Homeschooling Resources: Studying Squirrels
BY REBECCA RUPP
October not only features Columbus Day, Leif Erikson Day, Pablo Picasso’s birthday, and Halloween – it’s SQUIRREL AWARENESS MONTH!
Become a citizen squirrel scientist!
Project Squirrel at http://www.projectsquirrel.org wants volunteers of all ages from all regions of the country to report squirrel sightings.
From Exploring Nature Educational Resource, “Watching Squirrels” at http://www.exploringnature.org/db/detail.php?dbID=45&detID=2278 has nature study suggestions and drawing helps for squirrel observers (and nature journal keepers) ages 8 and up.
Need more squirrels to sight? An almost foolproof way to attract squirrels is to feed them. Homemade Squirrel Feeders for Kids at http://www.ehow.com/info_8029631_homemade-squirrel-feeders-kids.html has an easy-to-make list, including corncob, pine cone, and milk carton feeders.
Diane Swanson’s Welcome to the World of Squirrels (Walrus Books, 2001), illustrated with color photographs, is a great basic introduction of squirrels, with a 32-page reader-friendly text covering squirrel anatomy, different types of squirrels, worldwide distribution, behavior, habitats, food, and predators. Readers learn that tree squirrels can have up to ten different nests (and can weave a new nest in a day). And don’t bother going to Australia to see squirrels. Australia has no squirrels. For ages 5-9.
Or interact with some great fictional squirrels…
In Lois Ehlert’s Nuts to You (Sandpiper, 2004), illustrated with gorgeous paper collages, a feisty city squirrel digs up the flowerpots, steals seeds from the birdfeeder, and sneaks through a hole in the window screen into a little boy’s apartment bedroom. For ages 3-6.
To accompany Nuts to You, Teach Preschool at http://www.teachpreschool.org/2012/09/nuts-about-acorns-in-preschool-lois-ehlert/ has instructions for activities in which kids estimate numbers of acorns and make acorn shaker bottles.
Nuts About Squirrels at http://www.nysci.org/media/file/PreschoolSquirrel.pdf is a Preschool Educator Guide with instructions for an acorn-hiding game, acorn-planting and nut classification activities, and a short squirrel booklist.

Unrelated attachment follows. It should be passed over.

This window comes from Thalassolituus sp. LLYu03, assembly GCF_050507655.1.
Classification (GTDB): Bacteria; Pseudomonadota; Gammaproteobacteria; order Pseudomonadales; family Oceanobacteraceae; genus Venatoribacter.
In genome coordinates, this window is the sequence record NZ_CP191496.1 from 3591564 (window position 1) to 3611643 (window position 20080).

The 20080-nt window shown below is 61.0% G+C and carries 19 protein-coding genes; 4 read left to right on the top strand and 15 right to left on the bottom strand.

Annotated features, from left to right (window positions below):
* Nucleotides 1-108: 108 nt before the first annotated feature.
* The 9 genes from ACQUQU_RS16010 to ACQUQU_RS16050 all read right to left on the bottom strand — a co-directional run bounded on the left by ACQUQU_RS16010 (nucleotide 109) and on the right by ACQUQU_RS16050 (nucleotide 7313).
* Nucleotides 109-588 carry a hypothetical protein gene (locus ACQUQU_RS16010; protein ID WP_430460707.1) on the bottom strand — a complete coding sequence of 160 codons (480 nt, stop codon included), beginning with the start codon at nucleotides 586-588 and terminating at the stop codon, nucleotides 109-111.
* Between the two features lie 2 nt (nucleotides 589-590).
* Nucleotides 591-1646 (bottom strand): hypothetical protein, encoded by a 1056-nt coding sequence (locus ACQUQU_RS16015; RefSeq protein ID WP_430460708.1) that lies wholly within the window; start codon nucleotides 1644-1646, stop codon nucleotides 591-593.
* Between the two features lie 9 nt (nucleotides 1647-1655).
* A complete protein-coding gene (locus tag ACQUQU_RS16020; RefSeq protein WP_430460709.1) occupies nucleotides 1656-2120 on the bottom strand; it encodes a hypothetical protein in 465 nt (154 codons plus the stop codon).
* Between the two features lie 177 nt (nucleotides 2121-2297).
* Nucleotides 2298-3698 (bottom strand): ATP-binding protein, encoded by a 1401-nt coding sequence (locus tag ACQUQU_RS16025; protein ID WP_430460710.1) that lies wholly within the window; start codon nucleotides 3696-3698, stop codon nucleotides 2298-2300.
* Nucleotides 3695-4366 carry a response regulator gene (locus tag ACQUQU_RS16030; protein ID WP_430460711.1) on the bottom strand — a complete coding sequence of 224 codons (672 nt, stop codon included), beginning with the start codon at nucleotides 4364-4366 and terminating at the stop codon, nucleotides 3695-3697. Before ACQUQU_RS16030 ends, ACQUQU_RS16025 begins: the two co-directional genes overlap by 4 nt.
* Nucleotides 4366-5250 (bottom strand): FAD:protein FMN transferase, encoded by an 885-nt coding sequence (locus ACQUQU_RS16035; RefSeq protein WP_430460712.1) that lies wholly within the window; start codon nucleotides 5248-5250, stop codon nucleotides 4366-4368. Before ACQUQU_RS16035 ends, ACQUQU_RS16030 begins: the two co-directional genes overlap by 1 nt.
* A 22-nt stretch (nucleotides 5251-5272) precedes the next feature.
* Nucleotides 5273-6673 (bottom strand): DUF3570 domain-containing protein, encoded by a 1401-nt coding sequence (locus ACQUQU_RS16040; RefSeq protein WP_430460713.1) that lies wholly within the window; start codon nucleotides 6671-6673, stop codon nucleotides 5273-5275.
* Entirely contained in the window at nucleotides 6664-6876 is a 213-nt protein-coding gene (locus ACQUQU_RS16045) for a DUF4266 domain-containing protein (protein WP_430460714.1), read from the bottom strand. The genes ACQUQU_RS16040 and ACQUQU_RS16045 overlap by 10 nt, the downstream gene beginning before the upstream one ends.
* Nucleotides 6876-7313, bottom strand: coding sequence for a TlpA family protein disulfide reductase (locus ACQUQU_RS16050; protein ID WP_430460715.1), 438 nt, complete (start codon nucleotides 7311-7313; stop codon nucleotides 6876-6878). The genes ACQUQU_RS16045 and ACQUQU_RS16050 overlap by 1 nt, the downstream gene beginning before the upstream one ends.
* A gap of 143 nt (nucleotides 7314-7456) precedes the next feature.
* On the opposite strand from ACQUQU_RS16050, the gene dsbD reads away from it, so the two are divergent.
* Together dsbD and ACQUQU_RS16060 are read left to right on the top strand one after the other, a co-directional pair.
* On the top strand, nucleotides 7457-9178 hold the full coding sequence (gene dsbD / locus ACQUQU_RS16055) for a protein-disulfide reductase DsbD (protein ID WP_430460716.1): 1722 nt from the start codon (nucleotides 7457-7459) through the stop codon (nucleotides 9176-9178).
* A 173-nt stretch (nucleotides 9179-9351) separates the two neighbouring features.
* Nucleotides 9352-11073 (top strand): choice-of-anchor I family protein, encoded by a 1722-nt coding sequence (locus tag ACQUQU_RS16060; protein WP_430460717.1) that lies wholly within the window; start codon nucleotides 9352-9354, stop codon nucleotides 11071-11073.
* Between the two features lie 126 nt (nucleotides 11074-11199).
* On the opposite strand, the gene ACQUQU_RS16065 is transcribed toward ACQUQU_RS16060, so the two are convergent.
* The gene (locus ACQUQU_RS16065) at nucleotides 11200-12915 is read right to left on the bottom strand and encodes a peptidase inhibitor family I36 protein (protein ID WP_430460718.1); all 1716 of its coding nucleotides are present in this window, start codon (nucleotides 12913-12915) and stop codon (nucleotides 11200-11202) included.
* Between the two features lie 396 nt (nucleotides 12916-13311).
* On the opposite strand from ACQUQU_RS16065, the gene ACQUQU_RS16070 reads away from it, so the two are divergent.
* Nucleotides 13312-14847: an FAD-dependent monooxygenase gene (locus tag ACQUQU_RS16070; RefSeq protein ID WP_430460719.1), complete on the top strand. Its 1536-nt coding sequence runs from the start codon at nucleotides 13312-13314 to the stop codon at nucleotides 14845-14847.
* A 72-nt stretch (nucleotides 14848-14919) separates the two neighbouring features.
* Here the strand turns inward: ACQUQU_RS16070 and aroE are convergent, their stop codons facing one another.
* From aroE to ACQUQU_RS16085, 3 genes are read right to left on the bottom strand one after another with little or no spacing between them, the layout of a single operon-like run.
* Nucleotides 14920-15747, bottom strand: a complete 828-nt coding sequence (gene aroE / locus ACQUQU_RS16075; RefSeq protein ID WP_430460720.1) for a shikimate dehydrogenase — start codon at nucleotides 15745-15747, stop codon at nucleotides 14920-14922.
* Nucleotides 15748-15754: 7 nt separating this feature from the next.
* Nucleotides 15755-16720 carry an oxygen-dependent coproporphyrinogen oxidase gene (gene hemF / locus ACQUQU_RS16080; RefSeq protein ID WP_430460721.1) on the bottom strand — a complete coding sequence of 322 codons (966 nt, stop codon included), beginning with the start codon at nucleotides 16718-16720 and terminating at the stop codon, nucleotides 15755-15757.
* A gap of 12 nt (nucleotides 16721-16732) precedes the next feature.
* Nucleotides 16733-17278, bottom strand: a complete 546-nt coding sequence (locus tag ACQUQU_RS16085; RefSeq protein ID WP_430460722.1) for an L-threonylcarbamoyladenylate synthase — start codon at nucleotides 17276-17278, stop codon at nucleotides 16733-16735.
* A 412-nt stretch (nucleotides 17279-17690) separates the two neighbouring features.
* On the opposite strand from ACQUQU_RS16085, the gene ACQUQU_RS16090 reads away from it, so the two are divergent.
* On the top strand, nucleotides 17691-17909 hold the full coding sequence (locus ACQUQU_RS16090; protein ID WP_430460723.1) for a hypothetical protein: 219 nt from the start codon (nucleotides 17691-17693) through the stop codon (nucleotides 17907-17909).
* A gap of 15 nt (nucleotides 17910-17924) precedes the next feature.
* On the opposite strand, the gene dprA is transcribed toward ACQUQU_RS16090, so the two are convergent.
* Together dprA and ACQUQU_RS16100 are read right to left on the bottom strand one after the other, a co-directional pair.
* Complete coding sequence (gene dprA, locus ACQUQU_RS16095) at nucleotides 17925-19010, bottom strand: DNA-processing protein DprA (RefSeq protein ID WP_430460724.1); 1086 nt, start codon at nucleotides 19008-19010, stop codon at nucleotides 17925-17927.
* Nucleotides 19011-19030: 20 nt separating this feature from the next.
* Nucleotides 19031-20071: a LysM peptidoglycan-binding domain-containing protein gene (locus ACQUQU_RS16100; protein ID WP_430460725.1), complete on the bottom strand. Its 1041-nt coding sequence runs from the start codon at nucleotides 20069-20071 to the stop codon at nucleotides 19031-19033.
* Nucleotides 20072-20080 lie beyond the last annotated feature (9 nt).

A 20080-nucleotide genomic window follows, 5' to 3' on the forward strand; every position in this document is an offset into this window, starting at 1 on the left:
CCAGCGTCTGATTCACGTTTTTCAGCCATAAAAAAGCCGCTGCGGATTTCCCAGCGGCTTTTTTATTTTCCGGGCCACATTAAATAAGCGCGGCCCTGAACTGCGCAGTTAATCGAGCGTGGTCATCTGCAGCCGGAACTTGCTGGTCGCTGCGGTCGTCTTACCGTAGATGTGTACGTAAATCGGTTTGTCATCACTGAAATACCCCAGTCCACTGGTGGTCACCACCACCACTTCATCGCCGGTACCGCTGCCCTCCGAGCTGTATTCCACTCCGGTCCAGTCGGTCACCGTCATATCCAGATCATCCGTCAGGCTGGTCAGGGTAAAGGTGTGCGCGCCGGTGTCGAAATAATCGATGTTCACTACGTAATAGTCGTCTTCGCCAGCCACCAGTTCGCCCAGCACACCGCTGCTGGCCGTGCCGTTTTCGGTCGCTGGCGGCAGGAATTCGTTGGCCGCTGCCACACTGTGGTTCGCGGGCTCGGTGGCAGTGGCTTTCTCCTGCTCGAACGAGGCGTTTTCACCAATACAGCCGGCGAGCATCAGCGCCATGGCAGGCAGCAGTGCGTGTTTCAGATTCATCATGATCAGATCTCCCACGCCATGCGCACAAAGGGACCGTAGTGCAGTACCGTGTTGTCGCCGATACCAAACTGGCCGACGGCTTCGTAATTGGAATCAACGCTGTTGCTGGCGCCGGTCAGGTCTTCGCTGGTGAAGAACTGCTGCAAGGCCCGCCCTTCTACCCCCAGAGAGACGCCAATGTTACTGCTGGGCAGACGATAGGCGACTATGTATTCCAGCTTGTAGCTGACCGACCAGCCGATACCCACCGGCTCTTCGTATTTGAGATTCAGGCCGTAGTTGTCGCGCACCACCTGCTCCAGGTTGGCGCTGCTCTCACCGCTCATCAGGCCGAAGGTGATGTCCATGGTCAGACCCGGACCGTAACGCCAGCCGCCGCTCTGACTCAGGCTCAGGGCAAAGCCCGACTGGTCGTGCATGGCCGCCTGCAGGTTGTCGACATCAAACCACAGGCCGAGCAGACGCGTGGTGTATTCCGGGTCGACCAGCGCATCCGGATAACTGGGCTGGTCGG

In Beatrix Potter’s The Tale of Squirrel Nutkin (Frederick Warne, 2012), originally published in 1903, Nutkin – a mischievous pest with a taste for rhyming riddles – goes too far with grouchy owl Old Brown and loses a chunk of his tail.
What do squirrels use their tails for? Among other things, to scare snakes. Read about it and watch the video at http://news.sciencemag.org/sciencenow/2012/07/tail-shakes-scare-snakes.html.
See also Homeschooling Resources: Many Moons
Loud Crow Interactive’s Pop Out! The Tale of Squirrel Nutkin at http://loudcrow.com/popout-the-tale-of-squirrel-nutkin is a wonderful 50-page interactive app in which Potter’s illustrations pop out of the page when touched or slide on tabs, along with animations and an audio background of chattering squirrels and growly owl. Also see Loud Crow’s terrific Pop Out! The Tale of Peter Rabbit.
The panic-stricken protagonist of Melanie Watts’s Scaredy Squirrel (Kids Can Press, 2008) is too terrified to leave his tree. After all, anything could be out there in the fearsome unknown – Martians, sharks, tarantulas, germs. Then one day, terrified by passing (killer?) bees, he leaps from his tree – and discovers, to his amazement, that he’s not just a squirrel: he’s a flying squirrel. There are many hilarious sequels, in which Scaredy Squirrel variously fears rabbits, piranhas, jellyfish, falling coconuts, dragons, ghosts, bats, confetti, ponies, and Bigfoot. For ages 4-8.
Those Darn Squirrels!
Adam Rubin’s hilarious and delightful Those Darn Squirrels! (Sandpiper, 2011) features the unspeakably grumpy Old Man Fookwire, who hates pies and puppies – but loves birds. He paints bird portraits and fills his yard with beautiful birdfeeders, in hopes of persuading his beloved birds stay with him through the winter. The feeders promptly attract a gang of particularly persistent and innovative (they’re good with pulleys and catapults) squirrels. When the birds do fly south, leaving Old Man Fookwire alone in his house mournfully eating cottage cheese, the squirrels decide to do him a good turn in payment for all the goodies they’ve nabbed. Sequels include Those Darn Squirrels Fly South and Those Darn Squirrels and the Cat Next Door. For ages 4-8.
In James Burks’s graphic novel Bird & Squirrel on the Run (Scholastic/Graphix, 2012), Bird and Squirrel are an unlikely duo: Bird is a happy-go-lucky free spirit, while Squirrel, who never takes off his acorn helmet, is nervous and obsessive (“New things give me stomachaches”). Both are in danger from Cat, a toothy orange monster who would like nothing better than to eat them both. When Squirrel’s winter food supply is destroyed, Bird and Squirrel head south, forging a friendship, foiling a cat, and developing a taste for adventure along the way. For ages 7-10.
For even more on squirrels, including squirrel arts and crafts, a philosophy lesson for kids (with squirrels), a real live purple squirrel, and the story of White House squirrels, check out “Squirrels” at Becky Rupp’s resource blog at http://www.rebeccaruppresources.com.